Soon, all three of us neophytes agreed with her logic and followed her to the crowded ticket line to purchase tickets with her assistance. Unfortunately, all seats on the next fast train had been sold out, but she learned there still were a few standing tickets available. With hardly a swallow, we all agreed to standing on the fast train instead of starting a nighttime hotel hunt in this strange city clearly would be preferable. Tickets in hand we started the hour and a half wait for the 19:30 departure time.
"Aren't you hungry?" our angel inquired. As we all were, she hustled us over to one of her favorite Chinese fast food restaurants near the train station, a joint not totally unlike a Burger King or Mac Donald's. All transactions needing to be conducted in Chinese, she asked each of us what we liked to eat so she could place the orders, offering simple suggestions.
Reflecting on the reality that Yoyo had been so generous with her time and local knowledge and the two recently married Finnish kids, no doubt traveled on tightly restricted budgets, I decided this would be my chance to make a partial compensatory repayment to Saint Serendipity and discretely mentioned my desire to pay for the meals. Yoyo would hear none of it, despite my aggressive insistence that she allow me to handle the financial side while she focused on the Chinese communications and logistics.
As we all boarded the train Yoyo sticking closely by my side confided that she had purchased her tickets in advance and had actual assigned seats for herself and her uncle, but that she wanted to move around for the early part of the trip and insisted, firmly that I should take her seat for the first half hour. With great reluctance I succumbed to her entreaties and bumbled over two passengers closer to the isle to reach the window seat she had "temporarily" relinquished.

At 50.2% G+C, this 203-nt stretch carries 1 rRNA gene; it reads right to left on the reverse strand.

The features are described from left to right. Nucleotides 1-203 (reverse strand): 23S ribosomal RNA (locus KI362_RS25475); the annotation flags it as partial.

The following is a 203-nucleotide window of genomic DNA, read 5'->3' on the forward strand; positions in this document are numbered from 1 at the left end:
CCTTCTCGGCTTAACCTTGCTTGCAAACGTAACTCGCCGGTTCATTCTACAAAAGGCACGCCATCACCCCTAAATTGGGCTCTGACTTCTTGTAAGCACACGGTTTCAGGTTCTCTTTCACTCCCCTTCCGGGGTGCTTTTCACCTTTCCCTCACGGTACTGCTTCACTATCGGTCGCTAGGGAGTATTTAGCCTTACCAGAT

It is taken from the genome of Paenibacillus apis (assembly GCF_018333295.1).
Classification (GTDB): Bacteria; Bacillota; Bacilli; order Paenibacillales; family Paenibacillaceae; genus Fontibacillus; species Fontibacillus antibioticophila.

Promptly at 19:30 the ultra-modern sleek white train accelerated slowly into motion, eventually attaining speeds of 230km/hr according to the display in our car. For the first hour I kept looking to Yoyo motioning she should reclaim her seat so generously shared. Each time she found a new plausible reason to keep me in her comfortable seat while she wandered around the car talking to people. I ended up riding the entire two and a half hours.
Once in Guilin Yoyo again became "mother hen" and inquired about our lodging plans. The young Finish couple needed a minimal budget lodge, while I had determined to treat myself to some deluxe accommodations for this my first night in the country. As our intermingling conversations became confused I changed my stated preferences to more closely match what Yoyo described as available in the area. We arrived at the hotel Yoyo suggested for me first and I went in to inspect the room while the others waited in the lobby. The room, far from deluxe was cheap, but adequate so I took it to simplify the complicated task Yoyo had assumed for herself.
Back in the lobby the Fins asked what I thought of the room and then the price. Yoyo interrupted with her mispronunciation of the thirty dollar room rate. The kids heard thirteen and looked interested, but when I corrected Yoyo's mispronunciation, the kids blanched and informed us their budget required cheaper accommodations. Yoyo didn't miss a beat, bid me a genuinely warm ado and led the Fins out towards a really cheap, but "quite good hostel" she assured us all.